No limits.

Sources of inspiration and fresh ideas at Wheels and Waves.

Forget about dreary French towns

For the past five years, free spirits of all kinds have been flocking to the elegant little town of Biarritz every June. Their destination: the Wheels and Waves Festival – the ultimate place to be for motorcyclists and surfers. It originally started out with only a few hundred people, and now it attracts well over ten thousand visitors. The basic spirit of Wheels and Waves hasn't changed much over the years. But each year there's always a new attraction to look forward to.

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During the day, festival-goers can check out motorcycles, take in exhibits and meet up with friends. Surfing, biking and skating are also on the agenda. In the evenings, bands play live at Cité de l'Océan de Biarritz and the atmosphere feels like a music festival. The friendly and open atmosphere and countless custom bikes are a real source of inspiration and motivation for the ambitious bike customisers in the crowd.

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Motorcycle culture done right

He designed the artwork for Wheels & Waves: Naoto Hinai alias NUTS ART WORKS.

The organisers of the Toulouse Southsiders MC always do an amazing job of capturing the open and inspiring nature of the event in their ArtRide exhibit. Housed in a 3,000-square-metre former fish factory in Pasaia near San Sebastian, the exhibit showcases an exciting selection of rare historic bikes alongside international photography and art. Wheels and Waves is a meeting place for today's motorcycle avant-garde, whose influences can be seen all over the festival.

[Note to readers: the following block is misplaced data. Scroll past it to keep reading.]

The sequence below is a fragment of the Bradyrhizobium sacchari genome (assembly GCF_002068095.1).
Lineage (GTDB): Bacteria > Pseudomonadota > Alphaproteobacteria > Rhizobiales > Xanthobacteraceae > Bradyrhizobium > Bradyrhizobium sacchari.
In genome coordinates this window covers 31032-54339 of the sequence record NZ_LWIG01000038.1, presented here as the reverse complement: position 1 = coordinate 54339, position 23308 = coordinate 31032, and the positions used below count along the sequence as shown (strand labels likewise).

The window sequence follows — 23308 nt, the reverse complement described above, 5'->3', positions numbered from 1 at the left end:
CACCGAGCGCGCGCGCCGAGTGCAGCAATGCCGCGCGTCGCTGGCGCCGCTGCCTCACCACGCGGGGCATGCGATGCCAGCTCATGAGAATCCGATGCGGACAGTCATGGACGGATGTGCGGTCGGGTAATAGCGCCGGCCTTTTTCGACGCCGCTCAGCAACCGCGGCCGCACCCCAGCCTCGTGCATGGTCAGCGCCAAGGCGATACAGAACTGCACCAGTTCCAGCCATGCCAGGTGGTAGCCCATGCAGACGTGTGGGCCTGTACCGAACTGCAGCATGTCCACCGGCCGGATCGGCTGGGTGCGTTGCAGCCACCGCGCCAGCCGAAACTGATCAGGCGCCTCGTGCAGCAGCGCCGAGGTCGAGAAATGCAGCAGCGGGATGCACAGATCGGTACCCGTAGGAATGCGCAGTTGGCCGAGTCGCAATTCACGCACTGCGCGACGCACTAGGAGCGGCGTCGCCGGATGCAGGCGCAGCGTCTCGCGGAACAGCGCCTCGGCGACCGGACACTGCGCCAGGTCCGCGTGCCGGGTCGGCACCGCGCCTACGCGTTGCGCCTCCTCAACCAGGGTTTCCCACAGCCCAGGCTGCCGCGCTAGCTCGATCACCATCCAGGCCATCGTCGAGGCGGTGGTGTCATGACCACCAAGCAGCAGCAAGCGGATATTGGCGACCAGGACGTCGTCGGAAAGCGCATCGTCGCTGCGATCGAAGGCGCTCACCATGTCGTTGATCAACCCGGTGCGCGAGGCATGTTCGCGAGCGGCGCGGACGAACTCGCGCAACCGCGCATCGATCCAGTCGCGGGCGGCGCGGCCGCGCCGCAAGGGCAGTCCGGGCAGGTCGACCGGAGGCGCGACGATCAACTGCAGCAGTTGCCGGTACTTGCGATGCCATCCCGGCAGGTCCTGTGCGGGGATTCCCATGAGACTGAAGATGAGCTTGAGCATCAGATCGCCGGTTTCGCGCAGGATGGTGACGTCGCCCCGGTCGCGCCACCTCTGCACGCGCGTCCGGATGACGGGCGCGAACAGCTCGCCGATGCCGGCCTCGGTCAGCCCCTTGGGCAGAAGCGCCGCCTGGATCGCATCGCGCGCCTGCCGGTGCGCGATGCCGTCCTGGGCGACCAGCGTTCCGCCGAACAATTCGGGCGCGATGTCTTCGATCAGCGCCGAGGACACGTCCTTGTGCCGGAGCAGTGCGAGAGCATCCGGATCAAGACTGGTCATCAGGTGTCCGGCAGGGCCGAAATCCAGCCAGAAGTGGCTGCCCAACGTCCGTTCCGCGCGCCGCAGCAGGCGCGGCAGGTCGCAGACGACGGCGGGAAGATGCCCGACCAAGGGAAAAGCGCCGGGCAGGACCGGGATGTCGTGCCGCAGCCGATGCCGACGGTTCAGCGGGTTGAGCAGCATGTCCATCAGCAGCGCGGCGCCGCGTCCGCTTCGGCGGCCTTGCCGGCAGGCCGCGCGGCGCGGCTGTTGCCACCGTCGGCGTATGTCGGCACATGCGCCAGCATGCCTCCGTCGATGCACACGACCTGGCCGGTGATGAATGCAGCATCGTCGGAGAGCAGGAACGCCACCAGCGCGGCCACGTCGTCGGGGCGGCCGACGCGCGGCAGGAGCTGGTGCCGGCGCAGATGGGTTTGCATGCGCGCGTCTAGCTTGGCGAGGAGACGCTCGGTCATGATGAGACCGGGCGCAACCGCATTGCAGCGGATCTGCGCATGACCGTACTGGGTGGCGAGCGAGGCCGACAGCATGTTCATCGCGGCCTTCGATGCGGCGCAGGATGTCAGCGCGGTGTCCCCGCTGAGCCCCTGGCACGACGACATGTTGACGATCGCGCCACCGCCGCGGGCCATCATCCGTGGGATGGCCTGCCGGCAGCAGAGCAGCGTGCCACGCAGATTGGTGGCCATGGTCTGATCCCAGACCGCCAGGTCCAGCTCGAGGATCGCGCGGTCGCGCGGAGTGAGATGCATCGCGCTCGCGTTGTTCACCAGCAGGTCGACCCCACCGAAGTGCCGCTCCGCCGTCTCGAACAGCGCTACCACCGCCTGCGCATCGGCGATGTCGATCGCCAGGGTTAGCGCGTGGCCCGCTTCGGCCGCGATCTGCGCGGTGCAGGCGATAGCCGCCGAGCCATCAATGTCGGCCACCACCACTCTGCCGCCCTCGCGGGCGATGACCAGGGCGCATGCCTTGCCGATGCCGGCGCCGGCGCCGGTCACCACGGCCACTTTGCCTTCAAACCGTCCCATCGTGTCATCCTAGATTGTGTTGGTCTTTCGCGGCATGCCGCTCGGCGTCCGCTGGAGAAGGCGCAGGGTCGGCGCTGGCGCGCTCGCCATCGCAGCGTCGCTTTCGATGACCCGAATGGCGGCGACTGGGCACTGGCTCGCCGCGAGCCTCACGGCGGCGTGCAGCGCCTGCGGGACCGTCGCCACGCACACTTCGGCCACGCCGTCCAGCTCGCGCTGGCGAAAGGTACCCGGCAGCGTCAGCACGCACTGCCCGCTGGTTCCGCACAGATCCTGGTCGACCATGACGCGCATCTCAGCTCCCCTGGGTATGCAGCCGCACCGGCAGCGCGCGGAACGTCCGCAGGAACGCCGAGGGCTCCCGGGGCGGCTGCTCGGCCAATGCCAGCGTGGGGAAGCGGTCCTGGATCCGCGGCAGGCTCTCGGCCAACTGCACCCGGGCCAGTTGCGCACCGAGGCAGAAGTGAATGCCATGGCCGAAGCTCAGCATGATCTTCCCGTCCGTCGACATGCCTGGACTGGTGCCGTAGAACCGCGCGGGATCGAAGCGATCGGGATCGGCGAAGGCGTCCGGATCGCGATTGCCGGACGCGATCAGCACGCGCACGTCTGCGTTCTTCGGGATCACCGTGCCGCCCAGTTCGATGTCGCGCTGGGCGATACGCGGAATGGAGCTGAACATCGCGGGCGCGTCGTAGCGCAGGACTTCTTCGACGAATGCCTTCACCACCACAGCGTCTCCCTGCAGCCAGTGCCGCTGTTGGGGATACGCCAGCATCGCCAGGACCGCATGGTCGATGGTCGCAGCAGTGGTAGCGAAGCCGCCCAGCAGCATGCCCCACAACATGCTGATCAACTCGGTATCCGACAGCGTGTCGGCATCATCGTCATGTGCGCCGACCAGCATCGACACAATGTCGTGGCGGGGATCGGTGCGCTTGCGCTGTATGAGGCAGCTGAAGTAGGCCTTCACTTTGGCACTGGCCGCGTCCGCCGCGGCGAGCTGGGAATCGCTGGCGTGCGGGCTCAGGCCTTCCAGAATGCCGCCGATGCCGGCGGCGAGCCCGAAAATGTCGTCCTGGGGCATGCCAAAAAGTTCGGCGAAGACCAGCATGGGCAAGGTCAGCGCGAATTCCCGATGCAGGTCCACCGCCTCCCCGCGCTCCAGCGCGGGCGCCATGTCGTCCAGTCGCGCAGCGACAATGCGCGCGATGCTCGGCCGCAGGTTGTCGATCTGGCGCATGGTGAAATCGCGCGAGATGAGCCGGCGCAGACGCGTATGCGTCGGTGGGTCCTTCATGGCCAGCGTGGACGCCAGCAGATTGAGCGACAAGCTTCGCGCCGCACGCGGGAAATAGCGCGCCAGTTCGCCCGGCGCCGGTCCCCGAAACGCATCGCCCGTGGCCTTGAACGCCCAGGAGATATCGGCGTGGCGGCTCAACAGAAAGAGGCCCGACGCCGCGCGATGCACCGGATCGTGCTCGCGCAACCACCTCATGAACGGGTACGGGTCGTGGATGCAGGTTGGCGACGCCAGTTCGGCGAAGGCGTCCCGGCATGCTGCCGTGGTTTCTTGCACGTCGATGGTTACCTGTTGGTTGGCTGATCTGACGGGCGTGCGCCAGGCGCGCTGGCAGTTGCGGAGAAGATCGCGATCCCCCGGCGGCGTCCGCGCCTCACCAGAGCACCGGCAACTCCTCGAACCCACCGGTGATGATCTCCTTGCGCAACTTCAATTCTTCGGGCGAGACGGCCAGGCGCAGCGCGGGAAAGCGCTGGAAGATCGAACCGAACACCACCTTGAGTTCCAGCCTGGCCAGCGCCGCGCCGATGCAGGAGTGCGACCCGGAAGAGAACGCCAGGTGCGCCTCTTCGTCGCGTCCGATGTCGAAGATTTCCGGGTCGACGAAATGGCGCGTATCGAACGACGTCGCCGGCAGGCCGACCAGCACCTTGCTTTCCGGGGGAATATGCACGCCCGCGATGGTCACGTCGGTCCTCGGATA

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French "savoir vivre".

French "savoir vivre".

The whole town of Biarritz is gripped by motorcycle fever, as you can see when you stroll through town or wander through the stalls on the festival grounds at Cité de l'Océan de Biarritz. Businesses decorate their shops with motorcycle lifestyle knick-knacks and carry products geared toward festival-goers. In the town's lively street-side cafés, heads turn every time a motorcycle thunders by. Even if it's the hundredth bike of the day, every single one is unique, and that goes for the riders too. They travel here from all over the world and make no secret of just how proud they are of their special creations.

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The styles, clothes and accessories they bring to Biarritz couldn't be more far-out. No limits. Far-out conversions (most of which are not road-approved) capture the imagination of creative motorcycle tinkerers. At dinner time, Basque tapas and wine share the menu with motorcycle talk. Anyone who didn't come here on a motorcycle at least brings a helmet along. That's because hitch-hikers are much more likely to catch a ride on a motorcycle. Cars are clearly outnumbered here.

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Surf. Skate. Ride. Repeat.

Surf. Skate. Ride. Repeat.

So are there only motorcycles in Biarritz? No way! The Basque coast is one of the hottest surfing spots on the Atlantic coast. American tourists began coming here with their surfboards as early as the 1930s and gave the beaches in and around Biarritz their reputation as a surfer's paradise. The local youth quickly caught on, built their own boards and developed their own style. During the "Thirsty Fins" contest at Wheels and Waves, the surfers among the motorcyclists compete in a wave-riding challenge on Milady Beach. Those who want more after the "early shift" on the beach can head over to the festival grounds and show off their tricks on the half pipe before taking a motorcycle ride through the scenic countryside. California lifestyle, made in France.